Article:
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a bold prediction
Two days after seeing this film, I can't remember a single tune, but I'm still happy. And still thinking.
This is the kind of movie that provokes both happiness and thought. And happiness and thought are especially welcome in an unhappy country that seems--finally--to be nearly ready to emerge from its Cheneyesque "There's only one way to be OK" mindset. That was also true in the early '60s, the period depicted in this film. I remember that time very well, and am most eager to leave it behind me a second time.
I hope to return with a more thoughtful and thorough review, but for now I will offer one bold prediction: John Travolta will be the surprise winner of the Academy Award for Best Supporting Actress for his remarkably sweet, funny and straightforward portrayal of Edna!
a 10 that hardly anyone will see
I'm blown away. In a world where the IQ targets of movies have been declining for nearly four decades, where the iconic Coming of Age story has descended from the wit of The Graduate to the banality of Friends, where Whale Rider has seemed the best since Flirting because Hollywood keeps lowering the bar, I have just seen a wonderful film called Summer.
Summer, from Canada, appears to have been shot for such a small budget that it puts to final rest the adage `You get what you pay for.' True, you can plainly see how little was paid in cheap filming medium and a few editing gaps, and the filming locations are appalling in their ordinariness (isn't most of the inhabited world?), but this film is outstanding for two reasons. First, the story: Coming of Age, AKA Who Am I and How Can I Become Who I Really Am?, the all-time Third Best Plot (the Best Plot being Love is Everything, the Second Best being Goodness Will Win). For a first film on a subject that's been done so often, it manages to be funny, touching, really insightful and very much worth watching. And second, the acting is extraordinary.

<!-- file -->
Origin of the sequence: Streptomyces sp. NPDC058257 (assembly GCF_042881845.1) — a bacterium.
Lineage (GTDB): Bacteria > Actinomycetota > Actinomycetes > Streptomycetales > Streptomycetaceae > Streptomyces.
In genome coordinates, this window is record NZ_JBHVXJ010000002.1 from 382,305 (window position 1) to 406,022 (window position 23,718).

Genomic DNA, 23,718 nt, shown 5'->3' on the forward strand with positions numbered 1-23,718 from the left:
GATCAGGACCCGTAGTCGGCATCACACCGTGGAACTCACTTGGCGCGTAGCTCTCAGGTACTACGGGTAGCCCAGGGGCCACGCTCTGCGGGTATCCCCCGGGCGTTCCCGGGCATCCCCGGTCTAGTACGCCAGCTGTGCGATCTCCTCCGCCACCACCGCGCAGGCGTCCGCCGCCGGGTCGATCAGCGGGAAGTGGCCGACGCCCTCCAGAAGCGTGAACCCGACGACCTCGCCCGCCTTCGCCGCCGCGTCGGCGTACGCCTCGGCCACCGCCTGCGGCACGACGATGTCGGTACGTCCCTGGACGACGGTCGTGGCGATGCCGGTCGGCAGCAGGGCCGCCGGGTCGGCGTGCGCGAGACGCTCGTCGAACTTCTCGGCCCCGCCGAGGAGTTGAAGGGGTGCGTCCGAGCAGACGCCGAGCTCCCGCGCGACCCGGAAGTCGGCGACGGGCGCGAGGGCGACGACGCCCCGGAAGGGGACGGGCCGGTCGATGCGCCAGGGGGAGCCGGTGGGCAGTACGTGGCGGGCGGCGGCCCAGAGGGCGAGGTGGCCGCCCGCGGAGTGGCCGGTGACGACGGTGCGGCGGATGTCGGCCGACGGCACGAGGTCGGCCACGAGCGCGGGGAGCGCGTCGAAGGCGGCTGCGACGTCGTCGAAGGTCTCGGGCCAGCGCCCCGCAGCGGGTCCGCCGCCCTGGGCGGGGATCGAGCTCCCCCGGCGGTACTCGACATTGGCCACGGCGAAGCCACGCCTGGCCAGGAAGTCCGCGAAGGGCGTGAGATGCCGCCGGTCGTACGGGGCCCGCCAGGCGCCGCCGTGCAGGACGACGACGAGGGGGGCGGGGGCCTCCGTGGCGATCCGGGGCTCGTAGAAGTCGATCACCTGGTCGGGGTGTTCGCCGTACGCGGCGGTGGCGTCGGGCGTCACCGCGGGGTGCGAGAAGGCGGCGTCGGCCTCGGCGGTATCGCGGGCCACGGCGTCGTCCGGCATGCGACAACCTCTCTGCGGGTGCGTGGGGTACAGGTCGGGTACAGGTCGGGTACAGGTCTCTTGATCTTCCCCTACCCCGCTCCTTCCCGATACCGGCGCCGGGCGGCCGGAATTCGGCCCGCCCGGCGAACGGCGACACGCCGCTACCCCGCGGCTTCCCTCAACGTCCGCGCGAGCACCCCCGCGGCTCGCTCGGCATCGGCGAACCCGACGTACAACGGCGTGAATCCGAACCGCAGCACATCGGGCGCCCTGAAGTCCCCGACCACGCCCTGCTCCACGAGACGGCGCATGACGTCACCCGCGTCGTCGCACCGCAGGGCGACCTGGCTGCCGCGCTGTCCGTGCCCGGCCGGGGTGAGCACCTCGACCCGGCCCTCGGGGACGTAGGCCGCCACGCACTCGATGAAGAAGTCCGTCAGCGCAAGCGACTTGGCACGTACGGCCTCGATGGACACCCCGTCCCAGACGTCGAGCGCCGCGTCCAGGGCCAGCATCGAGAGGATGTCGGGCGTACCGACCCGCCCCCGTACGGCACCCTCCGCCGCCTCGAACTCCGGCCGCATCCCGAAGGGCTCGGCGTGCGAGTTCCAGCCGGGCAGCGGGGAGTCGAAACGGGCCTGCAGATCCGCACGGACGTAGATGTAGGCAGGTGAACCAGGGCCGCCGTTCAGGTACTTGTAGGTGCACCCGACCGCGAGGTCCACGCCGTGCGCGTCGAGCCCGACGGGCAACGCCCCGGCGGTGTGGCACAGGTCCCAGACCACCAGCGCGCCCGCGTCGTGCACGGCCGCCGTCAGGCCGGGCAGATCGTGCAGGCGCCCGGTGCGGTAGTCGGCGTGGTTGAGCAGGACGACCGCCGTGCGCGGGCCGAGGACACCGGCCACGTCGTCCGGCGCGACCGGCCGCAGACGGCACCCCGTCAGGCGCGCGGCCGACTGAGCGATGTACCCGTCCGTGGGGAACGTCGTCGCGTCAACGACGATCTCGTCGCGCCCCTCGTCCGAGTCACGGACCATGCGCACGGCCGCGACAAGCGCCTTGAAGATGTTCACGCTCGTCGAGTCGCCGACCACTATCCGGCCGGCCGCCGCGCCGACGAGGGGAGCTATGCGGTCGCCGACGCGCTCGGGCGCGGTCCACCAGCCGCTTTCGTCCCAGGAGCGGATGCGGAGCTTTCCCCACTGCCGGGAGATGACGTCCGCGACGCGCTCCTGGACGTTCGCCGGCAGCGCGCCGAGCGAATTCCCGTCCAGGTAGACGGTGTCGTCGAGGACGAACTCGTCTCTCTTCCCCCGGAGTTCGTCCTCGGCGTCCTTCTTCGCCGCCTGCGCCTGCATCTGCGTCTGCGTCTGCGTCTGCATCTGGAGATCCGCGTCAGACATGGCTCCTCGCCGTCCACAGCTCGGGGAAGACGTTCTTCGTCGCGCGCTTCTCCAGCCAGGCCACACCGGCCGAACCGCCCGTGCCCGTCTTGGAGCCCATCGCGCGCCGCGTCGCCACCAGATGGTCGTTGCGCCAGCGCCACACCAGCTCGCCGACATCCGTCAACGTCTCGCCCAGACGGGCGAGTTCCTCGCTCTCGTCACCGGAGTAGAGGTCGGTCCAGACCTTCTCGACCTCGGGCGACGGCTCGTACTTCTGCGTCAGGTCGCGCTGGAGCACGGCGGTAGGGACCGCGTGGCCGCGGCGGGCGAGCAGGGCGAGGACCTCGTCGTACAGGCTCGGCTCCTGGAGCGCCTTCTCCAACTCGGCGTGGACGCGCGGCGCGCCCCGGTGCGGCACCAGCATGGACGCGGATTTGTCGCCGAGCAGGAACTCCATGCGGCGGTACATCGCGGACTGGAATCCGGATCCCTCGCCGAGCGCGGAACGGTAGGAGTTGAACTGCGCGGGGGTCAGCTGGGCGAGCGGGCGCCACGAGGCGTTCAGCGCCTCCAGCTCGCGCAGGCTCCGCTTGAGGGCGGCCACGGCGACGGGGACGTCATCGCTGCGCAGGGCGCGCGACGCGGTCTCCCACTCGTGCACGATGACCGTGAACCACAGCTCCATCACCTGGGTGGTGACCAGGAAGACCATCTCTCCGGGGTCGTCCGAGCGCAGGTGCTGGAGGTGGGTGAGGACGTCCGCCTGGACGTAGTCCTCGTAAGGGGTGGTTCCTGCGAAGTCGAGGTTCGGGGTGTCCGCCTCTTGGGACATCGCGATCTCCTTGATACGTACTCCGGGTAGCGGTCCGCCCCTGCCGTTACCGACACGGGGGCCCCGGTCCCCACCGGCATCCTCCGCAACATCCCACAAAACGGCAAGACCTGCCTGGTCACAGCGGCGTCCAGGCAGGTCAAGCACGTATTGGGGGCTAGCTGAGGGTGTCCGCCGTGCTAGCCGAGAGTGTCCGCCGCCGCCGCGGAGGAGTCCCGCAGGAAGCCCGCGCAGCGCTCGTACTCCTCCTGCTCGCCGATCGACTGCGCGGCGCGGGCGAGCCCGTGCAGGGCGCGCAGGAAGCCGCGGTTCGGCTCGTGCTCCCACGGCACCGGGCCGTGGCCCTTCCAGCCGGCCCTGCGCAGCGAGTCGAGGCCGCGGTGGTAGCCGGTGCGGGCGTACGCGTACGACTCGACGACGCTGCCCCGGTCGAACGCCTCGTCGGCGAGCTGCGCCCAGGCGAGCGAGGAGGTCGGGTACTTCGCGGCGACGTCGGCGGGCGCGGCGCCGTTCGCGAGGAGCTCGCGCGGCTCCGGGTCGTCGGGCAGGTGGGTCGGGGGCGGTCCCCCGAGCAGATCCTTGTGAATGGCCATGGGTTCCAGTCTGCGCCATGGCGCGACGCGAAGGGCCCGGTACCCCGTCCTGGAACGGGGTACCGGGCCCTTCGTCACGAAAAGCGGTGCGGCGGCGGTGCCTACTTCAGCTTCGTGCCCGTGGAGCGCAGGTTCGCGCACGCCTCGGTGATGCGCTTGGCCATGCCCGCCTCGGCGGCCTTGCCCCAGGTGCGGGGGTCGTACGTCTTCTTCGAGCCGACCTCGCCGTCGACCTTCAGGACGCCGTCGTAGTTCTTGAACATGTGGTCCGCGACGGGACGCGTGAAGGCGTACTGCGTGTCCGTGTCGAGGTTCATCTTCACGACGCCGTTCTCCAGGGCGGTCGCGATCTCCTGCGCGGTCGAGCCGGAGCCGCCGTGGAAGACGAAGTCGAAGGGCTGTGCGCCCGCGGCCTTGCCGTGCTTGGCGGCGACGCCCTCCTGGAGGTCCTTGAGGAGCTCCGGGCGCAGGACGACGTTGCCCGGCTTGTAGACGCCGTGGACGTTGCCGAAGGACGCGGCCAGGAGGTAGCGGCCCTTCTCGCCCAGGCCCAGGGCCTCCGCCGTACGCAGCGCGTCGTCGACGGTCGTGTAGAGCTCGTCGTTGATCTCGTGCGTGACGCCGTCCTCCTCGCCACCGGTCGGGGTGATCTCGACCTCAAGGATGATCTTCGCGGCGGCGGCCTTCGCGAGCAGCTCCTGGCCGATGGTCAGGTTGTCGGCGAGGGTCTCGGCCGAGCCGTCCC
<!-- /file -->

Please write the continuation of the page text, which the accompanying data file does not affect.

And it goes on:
This movie is about three kids, no four kids, no six, no. it's about all kids, actually. At least the ones who graduate from (whatever) and find themselves facing The Cold, Cruel, Scary World. Charlie (Michael Rubenfeld) has succeeded due to his belief in boldness. Stefanie (Karen Cliché) worries that her chosen profession (acting) is not one where one meets lots of good people. Miller, (Joe Cobden) is lost, so unsure of his path that he just wants to play for a summer or maybe longer.. And, Ella (Amy Sloan), Miller's girlfriend, faces The Cold, Cruel, Scary World by attacking it before it attacks her. They beautifully illustrate ways that young people face their second toughest decision (the first being Who Will I Marry and third being Where Will I Live? both of which get some play in this movie as well).
The time is the Last Summer Before It Starts. They hold court at a swimming pool the size of a small world that is their turf until it is taken over by a `pool Nazi.' (The rendition was so cartoonish that this character didn't belong in this film). They drink to excess (none of them smoke, which I found really refreshing; no tobacco industry product placements here). They make new friends, couple and uncouple, listen to the best recorded music in recent films for young people and face crises in ways that determine their trajectories. This isn't a film that will appeal to those who thrive on car chases, explosions and computer-animated fantastic martial arts feats. The kids aren't crude or inexplicably mindless; everything they do and say reveals their conflicted intelligence and appeal.